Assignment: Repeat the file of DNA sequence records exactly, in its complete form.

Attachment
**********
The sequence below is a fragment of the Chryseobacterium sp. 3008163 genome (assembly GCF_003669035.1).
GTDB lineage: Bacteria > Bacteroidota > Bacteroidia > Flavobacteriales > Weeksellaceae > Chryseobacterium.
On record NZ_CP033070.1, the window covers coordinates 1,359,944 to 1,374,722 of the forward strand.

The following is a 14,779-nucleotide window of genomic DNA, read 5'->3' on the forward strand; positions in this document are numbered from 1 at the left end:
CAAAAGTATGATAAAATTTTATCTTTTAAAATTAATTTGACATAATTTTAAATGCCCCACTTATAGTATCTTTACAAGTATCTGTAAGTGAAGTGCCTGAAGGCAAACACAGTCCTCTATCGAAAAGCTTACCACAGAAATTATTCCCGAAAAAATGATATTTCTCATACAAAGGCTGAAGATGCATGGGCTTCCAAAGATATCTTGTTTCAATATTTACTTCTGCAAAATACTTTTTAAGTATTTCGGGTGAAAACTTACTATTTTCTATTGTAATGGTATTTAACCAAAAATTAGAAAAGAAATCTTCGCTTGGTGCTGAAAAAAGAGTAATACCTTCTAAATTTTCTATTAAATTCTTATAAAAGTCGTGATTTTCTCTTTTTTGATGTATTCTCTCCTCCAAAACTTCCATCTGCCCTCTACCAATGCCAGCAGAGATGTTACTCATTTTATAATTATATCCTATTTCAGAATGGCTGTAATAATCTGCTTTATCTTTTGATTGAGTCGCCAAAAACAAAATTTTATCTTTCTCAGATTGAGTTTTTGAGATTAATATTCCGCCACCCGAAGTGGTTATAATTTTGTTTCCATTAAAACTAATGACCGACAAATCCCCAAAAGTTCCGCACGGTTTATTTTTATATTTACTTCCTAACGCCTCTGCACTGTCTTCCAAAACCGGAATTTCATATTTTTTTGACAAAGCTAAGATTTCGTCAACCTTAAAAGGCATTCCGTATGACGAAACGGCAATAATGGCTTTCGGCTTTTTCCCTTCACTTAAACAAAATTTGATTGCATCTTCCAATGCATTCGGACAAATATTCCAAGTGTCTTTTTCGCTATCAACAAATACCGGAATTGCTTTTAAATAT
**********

The sequence below is a fragment of the Chryseobacterium sp. 3008163 genome (assembly GCF_003669035.1).
GTDB lineage: Bacteria > Bacteroidota > Bacteroidia > Flavobacteriales > Weeksellaceae > Chryseobacterium.
On record NZ_CP033070.1, the window covers coordinates 1,359,944 to 1,374,722 of the forward strand.

The following is a 14,779-nucleotide window of genomic DNA, read 5'->3' on the forward strand; positions in this document are numbered from 1 at the left end:
CAAAAGTATGATAAAATTTTATCTTTTAAAATTAATTTGACATAATTTTAAATGCCCCACTTATAGTATCTTTACAAGTATCTGTAAGTGAAGTGCCTGAAGGCAAACACAGTCCTCTATCGAAAAGCTTACCACAGAAATTATTCCCGAAAAAATGATATTTCTCATACAAAGGCTGAAGATGCATGGGCTTCCAAAGATATCTTGTTTCAATATTTACTTCTGCAAAATACTTTTTAAGTATTTCGGGTGAAAACTTACTATTTTCTATTGTAATGGTATTTAACCAAAAATTAGAAAAGAAATCTTCGCTTGGTGCTGAAAAAAGAGTAATACCTTCTAAATTTTCTATTAAATTCTTATAAAAGTCGTGATTTTCTCTTTTTTGATGTATTCTCTCCTCCAAAACTTCCATCTGCCCTCTACCAATGCCAGCAGAGATGTTACTCATTTTATAATTATATCCTATTTCAGAATGGCTGTAATAATCTGCTTTATCTTTTGATTGAGTCGCCAAAAACAAAATTTTATCTTTCTCAGATTGAGTTTTTGAGATTAATATTCCGCCACCCGAAGTGGTTATAATTTTGTTTCCATTAAAACTAATGACCGACAAATCCCCAAAAGTTCCGCACGGTTTATTTTTATATTTACTTCCTAACGCCTCTGCACTGTCTTCCAAAACCGGAATTTCATATTTTTTTGACAAAGCTAAGATTTCGTCAACCTTAAAAGGCATTCCGTATGACGAAACGGCAATAATGGCTTTCGGCTTTTTCCCTTCACTTAAACAAAATTTGATTGCATCTTCCAATGCATTCGGACAAATATTCCAAGTGTCTTTTTCGCTATCAACAAATACCGGAATTGCTTTTAAATAT